Trinity Nguyen displays her passion and culture in one instrument

Trinity Nguyen smiles with her 16-string zither. Photo by Madelyn Moua

By Bethany Pham, Staff Writer & Madelyn Moua, Staff Photographer 

Junior Trinity Nguyen was first acquainted with the zither three years ago at the Vietnamese organization Lạc Hồng Performing Arts Group.

As a musically-inclined person who appreciates tradition, it was no surprise that Nguyen quickly made the decision to learn how to play the zither as a way to integrate Vietnamese culture into her life.

“I wanted to make sure that my culture never went away within my family, and I wanted to make my parents proud,” said Nguyen.

The zither is an undoubtedly unique and lesser known instrument. The word “zither” encompasses an array of similarly constructed stringed instruments that are largely used in central European folk music.

However, Nguyen’s Vietnamese zither known as Đàn tranh falls under a category of East Asian zithers that have Chinese, Japanese, Korean, and Mongolian incarnations. Equipped with either 16 or 18 strings, the zither’s body is composed of a large, flat, wooden box. It is played horizontally; performers use both hands to pluck the strings and their feet to keep beat.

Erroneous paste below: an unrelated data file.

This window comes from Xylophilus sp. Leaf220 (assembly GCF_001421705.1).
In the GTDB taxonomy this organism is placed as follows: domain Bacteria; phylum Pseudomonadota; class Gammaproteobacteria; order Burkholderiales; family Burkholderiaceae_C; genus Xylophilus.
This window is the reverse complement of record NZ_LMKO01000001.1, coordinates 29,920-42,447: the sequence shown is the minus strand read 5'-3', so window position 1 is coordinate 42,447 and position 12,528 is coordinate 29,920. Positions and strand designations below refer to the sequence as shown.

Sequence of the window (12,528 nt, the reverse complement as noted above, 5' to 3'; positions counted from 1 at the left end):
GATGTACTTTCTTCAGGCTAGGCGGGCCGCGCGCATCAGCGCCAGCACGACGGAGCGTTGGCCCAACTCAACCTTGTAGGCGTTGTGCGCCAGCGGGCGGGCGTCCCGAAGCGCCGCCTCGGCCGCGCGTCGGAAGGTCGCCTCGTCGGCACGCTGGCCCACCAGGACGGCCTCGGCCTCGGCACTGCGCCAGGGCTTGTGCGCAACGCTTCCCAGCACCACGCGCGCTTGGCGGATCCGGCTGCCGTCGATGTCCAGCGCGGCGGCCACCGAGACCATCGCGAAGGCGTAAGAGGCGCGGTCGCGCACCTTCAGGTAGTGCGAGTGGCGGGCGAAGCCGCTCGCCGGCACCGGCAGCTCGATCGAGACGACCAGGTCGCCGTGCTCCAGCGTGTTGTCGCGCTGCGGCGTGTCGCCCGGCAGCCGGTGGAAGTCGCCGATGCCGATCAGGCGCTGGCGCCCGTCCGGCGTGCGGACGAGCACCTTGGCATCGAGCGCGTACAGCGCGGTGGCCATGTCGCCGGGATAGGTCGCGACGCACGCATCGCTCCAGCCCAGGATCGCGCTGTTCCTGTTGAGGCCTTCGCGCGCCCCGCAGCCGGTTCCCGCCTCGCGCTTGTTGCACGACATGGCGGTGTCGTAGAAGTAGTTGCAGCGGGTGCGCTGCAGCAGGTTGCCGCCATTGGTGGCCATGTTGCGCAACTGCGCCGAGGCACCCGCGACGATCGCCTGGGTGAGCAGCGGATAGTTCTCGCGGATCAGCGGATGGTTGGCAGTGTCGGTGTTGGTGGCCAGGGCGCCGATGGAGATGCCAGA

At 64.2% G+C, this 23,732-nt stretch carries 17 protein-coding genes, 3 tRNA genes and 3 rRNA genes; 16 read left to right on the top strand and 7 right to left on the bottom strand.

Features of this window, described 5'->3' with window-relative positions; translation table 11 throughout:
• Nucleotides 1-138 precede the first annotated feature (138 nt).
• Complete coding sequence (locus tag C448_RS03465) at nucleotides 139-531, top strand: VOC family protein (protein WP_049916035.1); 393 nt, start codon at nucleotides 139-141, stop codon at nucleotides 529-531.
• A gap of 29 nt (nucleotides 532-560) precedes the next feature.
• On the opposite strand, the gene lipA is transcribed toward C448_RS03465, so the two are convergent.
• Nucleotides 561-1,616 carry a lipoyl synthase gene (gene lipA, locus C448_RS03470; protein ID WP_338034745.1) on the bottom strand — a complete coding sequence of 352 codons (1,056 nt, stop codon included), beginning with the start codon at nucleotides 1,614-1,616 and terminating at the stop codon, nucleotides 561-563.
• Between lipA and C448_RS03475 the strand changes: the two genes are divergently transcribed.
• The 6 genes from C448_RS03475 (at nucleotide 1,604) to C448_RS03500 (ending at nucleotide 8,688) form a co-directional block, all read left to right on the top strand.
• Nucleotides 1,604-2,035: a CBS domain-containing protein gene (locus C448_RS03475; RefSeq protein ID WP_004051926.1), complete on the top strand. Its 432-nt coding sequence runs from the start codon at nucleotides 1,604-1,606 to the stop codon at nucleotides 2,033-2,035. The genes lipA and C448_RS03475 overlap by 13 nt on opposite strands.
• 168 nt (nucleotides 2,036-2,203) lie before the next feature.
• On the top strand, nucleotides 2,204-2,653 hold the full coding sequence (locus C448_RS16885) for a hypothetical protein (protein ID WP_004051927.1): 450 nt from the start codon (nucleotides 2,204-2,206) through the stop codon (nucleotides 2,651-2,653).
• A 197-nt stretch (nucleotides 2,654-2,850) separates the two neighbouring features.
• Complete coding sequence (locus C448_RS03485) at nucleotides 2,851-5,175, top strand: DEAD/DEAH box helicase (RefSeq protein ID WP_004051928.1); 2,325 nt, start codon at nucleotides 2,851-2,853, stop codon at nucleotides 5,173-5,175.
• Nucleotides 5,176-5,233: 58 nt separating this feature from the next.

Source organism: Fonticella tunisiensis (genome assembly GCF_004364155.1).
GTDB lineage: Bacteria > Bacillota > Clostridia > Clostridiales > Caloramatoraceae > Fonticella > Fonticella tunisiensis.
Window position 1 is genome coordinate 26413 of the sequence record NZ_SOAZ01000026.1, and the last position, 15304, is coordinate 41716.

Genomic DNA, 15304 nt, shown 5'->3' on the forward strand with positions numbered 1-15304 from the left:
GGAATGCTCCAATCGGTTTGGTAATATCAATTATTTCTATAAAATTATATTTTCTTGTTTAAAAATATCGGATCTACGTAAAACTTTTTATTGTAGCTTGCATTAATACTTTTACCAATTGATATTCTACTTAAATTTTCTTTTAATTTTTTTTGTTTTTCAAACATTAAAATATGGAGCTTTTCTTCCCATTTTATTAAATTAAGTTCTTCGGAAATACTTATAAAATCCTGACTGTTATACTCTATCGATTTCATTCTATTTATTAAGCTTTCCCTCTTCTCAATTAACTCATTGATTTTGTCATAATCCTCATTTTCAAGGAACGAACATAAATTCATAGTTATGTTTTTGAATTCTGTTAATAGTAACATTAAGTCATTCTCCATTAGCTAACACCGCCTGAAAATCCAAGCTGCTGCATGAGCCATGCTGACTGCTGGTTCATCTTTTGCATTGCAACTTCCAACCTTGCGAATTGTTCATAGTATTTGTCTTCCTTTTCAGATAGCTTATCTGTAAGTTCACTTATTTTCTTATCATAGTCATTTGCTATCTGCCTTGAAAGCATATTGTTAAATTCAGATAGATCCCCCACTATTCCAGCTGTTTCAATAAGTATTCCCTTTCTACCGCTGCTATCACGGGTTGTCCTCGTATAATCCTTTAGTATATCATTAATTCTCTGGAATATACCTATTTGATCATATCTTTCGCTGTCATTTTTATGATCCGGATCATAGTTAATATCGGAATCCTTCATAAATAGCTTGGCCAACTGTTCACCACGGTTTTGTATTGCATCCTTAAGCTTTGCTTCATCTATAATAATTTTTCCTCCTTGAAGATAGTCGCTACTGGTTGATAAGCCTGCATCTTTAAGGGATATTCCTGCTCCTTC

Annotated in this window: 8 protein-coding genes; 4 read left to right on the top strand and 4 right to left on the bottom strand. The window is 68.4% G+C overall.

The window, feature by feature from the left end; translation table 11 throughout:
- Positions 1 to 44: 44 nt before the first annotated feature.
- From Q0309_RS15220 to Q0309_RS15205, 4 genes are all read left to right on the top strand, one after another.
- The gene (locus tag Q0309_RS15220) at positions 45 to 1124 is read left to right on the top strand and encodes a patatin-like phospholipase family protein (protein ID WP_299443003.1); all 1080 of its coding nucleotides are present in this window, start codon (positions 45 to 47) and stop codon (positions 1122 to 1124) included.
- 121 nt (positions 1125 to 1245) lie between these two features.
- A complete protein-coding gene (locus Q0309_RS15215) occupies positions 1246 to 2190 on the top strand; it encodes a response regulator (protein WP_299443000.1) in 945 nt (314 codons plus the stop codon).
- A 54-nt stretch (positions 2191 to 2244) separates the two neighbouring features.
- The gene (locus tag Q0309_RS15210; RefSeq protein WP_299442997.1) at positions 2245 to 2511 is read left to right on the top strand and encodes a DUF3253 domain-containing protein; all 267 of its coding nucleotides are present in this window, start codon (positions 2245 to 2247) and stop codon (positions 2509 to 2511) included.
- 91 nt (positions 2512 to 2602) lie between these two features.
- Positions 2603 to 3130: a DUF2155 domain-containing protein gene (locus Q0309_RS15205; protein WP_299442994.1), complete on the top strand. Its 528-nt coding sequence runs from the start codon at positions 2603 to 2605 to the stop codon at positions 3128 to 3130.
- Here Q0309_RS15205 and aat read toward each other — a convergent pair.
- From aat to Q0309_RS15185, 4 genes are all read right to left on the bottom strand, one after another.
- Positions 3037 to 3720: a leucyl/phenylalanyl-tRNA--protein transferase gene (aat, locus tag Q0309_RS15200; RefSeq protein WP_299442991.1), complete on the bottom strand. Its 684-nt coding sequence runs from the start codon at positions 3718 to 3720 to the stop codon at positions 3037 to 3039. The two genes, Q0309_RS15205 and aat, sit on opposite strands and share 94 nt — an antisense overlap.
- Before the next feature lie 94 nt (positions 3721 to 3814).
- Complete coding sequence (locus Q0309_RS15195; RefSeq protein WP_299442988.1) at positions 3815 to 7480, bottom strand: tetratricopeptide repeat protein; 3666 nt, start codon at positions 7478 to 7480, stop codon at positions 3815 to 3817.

Along with her busy schedule, Nguyen rigorously practices eight hours a week and is an active member of the Lạc Hồng Performing Arts Group. By adopting this instrument, she feels as though she has reconnected with her roots.

“Playing the zither has better connected me to my culture in general,” Nguyen said. “It has made me grow closer to everyone in the Vietnamese community, and I have come to love my culture more because of this instrument. It’s made my life better; I’ve met so many people along the way, and I’ve become a better-rounded person and student.”

In the future, Nguyen wants to teach her little brother Trenton how to play the zither as well. She hopes her love for it will also inspire him to identify with his family’s background.

“I believe that passing it [the skill of playing the zither] onto my younger sibling will help keep my heritage alive,” said Nguyen.